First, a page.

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Trustee urges judge to tear up billings by lawyers for Dodgers

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The law firms representing the Dodgers in their bankruptcy case should be denied payment of $352,742 in bills, according to court papers filed Thursday.

The federal trustee assigned to the case asked U.S. Bankruptcy Judge Kevin Gross to deny what amounts to 21% of the initial $1.66 million in bills submitted by the firms, Dewey & LeBoeuf of Los Angeles and Young, Conaway, Stargatt & Taylor of Delaware.

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The trustee argued that the firms should not be paid for efforts to keep confidential the fees associated with Dodgers owner Frank McCourt’s initial financing proposal and should not be paid for efforts to pursue that loan even after Major League Baseball countered by offering an unsecured loan.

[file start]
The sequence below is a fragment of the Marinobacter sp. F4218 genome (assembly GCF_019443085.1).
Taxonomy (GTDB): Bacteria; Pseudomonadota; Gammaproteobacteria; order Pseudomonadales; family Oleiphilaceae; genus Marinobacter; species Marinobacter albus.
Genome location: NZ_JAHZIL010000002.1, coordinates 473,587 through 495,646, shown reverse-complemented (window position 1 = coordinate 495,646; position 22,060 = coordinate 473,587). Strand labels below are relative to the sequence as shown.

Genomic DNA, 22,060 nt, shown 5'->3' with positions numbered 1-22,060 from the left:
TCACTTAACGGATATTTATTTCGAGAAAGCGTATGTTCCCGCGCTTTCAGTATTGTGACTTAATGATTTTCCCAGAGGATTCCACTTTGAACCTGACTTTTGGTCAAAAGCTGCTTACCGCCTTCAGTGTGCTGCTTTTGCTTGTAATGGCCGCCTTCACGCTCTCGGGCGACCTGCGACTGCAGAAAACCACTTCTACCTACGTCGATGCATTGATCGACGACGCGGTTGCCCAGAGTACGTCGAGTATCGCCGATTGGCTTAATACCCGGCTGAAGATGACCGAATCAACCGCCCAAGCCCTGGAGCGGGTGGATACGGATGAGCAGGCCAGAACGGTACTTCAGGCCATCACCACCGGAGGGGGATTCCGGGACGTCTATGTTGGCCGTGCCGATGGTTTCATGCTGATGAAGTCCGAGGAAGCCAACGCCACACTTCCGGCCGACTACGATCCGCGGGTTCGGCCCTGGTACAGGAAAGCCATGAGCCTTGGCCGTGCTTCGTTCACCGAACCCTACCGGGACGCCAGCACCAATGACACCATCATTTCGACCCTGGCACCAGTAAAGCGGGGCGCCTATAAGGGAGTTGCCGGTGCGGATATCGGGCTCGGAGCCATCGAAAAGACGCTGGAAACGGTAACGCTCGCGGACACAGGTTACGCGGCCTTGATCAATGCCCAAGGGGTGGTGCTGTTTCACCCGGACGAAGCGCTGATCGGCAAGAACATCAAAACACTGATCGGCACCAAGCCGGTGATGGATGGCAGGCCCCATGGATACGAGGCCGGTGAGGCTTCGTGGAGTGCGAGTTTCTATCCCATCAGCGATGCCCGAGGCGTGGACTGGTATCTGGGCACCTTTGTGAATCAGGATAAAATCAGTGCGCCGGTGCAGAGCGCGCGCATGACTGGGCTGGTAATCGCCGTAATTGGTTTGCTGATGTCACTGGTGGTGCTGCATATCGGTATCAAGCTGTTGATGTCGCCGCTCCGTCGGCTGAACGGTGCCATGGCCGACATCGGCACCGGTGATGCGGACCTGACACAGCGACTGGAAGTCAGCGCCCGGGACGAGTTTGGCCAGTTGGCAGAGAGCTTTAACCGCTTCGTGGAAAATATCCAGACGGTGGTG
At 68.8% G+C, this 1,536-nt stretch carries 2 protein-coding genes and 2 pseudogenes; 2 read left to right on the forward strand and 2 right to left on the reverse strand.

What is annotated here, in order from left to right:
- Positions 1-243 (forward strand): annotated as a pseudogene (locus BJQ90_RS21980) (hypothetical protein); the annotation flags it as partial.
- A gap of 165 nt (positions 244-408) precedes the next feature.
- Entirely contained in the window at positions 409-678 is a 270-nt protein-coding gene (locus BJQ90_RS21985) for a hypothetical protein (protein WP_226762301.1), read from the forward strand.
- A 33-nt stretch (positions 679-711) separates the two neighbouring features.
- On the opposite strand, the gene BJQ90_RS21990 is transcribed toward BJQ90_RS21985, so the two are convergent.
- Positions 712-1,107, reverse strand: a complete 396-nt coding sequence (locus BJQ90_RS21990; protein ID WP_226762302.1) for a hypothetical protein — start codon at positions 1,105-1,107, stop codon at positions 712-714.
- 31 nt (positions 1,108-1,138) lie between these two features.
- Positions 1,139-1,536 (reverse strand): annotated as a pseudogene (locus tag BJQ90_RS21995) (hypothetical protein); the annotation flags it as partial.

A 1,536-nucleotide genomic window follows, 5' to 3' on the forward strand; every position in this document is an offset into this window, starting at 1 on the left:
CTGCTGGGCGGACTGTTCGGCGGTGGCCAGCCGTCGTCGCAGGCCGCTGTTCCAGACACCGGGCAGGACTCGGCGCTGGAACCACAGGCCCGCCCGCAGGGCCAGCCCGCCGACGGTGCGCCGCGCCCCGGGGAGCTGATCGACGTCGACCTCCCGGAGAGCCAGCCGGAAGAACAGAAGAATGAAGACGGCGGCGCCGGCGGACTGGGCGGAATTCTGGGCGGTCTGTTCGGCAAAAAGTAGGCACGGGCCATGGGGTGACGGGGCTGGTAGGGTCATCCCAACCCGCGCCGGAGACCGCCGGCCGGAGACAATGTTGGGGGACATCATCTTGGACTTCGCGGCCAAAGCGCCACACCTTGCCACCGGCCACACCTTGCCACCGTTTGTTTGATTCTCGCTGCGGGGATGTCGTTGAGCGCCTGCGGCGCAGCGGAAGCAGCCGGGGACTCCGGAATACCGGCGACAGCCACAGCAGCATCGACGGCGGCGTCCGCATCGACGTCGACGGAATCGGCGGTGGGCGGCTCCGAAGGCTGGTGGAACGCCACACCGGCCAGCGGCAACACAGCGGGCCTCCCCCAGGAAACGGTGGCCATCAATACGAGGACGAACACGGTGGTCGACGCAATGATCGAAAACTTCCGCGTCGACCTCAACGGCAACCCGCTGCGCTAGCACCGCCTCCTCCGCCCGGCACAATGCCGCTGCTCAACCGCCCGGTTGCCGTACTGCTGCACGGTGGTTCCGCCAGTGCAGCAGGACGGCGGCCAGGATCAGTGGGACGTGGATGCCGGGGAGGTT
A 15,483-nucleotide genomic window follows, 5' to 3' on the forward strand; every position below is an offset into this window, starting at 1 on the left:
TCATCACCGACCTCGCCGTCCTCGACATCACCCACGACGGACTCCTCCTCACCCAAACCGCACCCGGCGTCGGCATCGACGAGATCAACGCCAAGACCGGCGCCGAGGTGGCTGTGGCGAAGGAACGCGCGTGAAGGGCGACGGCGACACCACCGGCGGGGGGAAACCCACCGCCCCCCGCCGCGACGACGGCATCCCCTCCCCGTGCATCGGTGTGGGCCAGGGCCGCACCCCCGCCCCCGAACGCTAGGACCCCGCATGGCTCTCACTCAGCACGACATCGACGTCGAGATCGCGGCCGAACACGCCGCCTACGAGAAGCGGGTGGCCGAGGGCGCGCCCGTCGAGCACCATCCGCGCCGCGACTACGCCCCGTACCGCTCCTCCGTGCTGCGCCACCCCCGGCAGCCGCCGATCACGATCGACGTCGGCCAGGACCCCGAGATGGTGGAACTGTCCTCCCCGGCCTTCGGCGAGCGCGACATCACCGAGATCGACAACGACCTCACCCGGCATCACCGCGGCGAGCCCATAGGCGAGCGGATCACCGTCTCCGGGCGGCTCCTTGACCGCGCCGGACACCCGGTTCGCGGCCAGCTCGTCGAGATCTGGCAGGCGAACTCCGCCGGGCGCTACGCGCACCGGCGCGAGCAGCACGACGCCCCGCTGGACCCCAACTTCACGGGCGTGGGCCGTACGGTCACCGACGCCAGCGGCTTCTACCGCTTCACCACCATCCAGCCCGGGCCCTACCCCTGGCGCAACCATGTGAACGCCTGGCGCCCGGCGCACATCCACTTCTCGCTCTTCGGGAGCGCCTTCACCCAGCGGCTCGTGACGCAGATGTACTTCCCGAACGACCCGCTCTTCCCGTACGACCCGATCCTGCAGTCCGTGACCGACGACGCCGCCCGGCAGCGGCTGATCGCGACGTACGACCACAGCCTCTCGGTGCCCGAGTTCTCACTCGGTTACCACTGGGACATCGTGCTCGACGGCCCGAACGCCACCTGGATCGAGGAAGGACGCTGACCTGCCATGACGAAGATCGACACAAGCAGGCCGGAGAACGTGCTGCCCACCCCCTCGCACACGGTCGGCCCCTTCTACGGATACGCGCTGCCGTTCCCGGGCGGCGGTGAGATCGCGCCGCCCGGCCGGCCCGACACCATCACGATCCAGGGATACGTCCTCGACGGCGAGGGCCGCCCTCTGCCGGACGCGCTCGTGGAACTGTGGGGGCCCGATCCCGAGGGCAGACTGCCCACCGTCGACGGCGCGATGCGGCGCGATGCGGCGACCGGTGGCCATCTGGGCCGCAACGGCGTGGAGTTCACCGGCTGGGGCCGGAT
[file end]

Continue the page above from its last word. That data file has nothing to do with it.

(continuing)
“It should have been apparent to Debtors’ highly experienced and highly qualified bankruptcy counsel” that the efforts on both fronts were not necessary and did not benefit the Dodgers and thus were “not compensable,” according to the filing.

[UPDATED, 3:55 p.m.: Dodgers spokeswoman Lyndsey Estin said the law firms would challenge the trustee’s request.

“Their fees are completely consistent with appropriate billing practices, and they expect that 100% of the fees they have requested will be allowed,” Estin said.]

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-- Bill Shaikin


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